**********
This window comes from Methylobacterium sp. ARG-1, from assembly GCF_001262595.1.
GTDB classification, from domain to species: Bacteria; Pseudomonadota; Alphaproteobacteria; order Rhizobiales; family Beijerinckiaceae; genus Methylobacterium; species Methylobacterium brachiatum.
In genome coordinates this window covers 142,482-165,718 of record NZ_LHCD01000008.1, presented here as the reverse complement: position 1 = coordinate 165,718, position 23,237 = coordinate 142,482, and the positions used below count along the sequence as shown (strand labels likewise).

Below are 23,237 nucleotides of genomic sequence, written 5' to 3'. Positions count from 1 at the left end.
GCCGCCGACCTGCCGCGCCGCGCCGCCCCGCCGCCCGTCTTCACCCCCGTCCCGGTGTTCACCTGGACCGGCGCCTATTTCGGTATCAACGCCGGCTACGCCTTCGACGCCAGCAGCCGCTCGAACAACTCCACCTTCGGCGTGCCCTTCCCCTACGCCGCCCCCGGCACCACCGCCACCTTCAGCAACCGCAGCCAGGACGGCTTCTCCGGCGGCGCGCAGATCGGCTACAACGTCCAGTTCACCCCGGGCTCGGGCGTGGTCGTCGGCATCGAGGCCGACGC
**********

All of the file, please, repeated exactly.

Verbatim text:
This window comes from Methylobacterium sp. ARG-1, from assembly GCF_001262595.1.
GTDB classification, from domain to species: Bacteria; Pseudomonadota; Alphaproteobacteria; order Rhizobiales; family Beijerinckiaceae; genus Methylobacterium; species Methylobacterium brachiatum.
In genome coordinates this window covers 142,482-165,718 of record NZ_LHCD01000008.1, presented here as the reverse complement: position 1 = coordinate 165,718, position 23,237 = coordinate 142,482, and the positions used below count along the sequence as shown (strand labels likewise).

Below are 23,237 nucleotides of genomic sequence, written 5' to 3'. Positions count from 1 at the left end.
GCCGCCGACCTGCCGCGCCGCGCCGCCCCGCCGCCCGTCTTCACCCCCGTCCCGGTGTTCACCTGGACCGGCGCCTATTTCGGTATCAACGCCGGCTACGCCTTCGACGCCAGCAGCCGCTCGAACAACTCCACCTTCGGCGTGCCCTTCCCCTACGCCGCCCCCGGCACCACCGCCACCTTCAGCAACCGCAGCCAGGACGGCTTCTCCGGCGGCGCGCAGATCGGCTACAACGTCCAGTTCACCCCGGGCTCGGGCGTGGTCGTCGGCATCGAGGCCGACGC